7. Mirage Gateway—This is used by end users to connect to Mirage infrastructure from an external network.

Now, let’s take a look at the different components of VMware Mirage and see which components can be easily configured for a reliable and redundant solution:

  • Mirage Management Server—This is straightforward, and actually mandatory, because with MongoDB, we need to install at least one more management server, and the MongoDB will synchronize automatically. The last point is to use a VIP on a load-balancer to connect to, and to route traffic to any available management server. The maximum number of Mirage management servers is seven due to MongoDB restrictions. Keep in mind that more than two members can reduce performance as you must wait for acknowledgement from all members for each writing operation to the database. The recommended number of management servers is two.
  • Mirage Server—By default we install at least two Mirage servers or more; one Mirage server per 1,000 centralized virtual desktops (CVDs) or 1,500 (depending on the hardware configuration), plus one for redundancy and use load-balancers to route client traffic to any available Mirage server.
  • Web Management and File Portal—Since these are just Web applications installed over Microsoft IIS servers, we can deploy them on two or more Web servers and use load-balancers in order to provide the required redundancy.
  • Mirage Gateway—This is an appliance and is the same as the previous component; we just have to deploy a new appliance and configure load-balancers in front of them. Like the Mirage server, there is a limitation concerning the number of connections per Mirage gateway, so do not exceed one appliance per 3,000 endpoints, and add one for resiliency.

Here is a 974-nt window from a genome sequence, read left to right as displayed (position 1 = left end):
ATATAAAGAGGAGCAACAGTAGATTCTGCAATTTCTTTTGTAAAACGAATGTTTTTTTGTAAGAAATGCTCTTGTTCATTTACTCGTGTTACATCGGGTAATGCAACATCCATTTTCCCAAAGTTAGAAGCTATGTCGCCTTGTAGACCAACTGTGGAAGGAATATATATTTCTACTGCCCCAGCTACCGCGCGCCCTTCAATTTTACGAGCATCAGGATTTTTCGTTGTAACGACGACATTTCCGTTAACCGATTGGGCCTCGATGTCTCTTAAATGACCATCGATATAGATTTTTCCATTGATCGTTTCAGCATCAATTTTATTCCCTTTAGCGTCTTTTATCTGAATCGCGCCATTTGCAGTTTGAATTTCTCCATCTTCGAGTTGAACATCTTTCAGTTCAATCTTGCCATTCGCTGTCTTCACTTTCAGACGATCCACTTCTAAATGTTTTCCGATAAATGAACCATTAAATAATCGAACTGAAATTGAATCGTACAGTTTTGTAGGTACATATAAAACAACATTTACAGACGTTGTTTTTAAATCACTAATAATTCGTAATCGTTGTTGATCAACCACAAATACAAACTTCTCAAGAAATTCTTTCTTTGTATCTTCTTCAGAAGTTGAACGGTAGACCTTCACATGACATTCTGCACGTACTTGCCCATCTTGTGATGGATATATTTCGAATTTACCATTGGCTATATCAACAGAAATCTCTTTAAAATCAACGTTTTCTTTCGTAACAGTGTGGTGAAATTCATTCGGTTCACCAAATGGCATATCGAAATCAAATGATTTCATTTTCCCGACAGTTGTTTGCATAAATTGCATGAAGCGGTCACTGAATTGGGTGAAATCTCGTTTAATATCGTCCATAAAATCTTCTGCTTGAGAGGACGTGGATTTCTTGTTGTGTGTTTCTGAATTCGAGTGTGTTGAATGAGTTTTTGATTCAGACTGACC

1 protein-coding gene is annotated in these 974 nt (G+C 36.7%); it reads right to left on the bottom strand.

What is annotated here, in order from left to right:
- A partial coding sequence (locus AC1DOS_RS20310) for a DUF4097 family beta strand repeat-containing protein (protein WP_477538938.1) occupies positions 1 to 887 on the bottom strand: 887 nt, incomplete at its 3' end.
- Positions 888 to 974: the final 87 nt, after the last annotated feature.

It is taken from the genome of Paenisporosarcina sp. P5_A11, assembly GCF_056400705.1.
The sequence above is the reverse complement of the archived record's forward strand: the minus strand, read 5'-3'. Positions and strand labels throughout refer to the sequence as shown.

Note: Most components can be used with a load-balancer in order to get the best performance and prevent issues like frequent disconnection, so it is recommended to the set load-balancer to support the following:

  • Two TCP connections per endpoint, and up to 40,000 TCP connections for each Mirage cluster
  • Change MSS in FastL4 protocol (F5) from 1460 to 900
  • Increase timeout from five minutes to six hours

Basically, all Mirage components can be easily deployed in a redundant way, but they rely on two other external components, both of which are key: the Microsoft SQL database and the SMB shared volumes, both of which work jointly. This means we have to pay special attention to which scenario is privileged:

  • Simple backup
  • Database continuity
  • Or full disaster recovery

The level of effort required is not the same and depends on the RPO/RTO required.

So let’s have a look on the different scenarios available: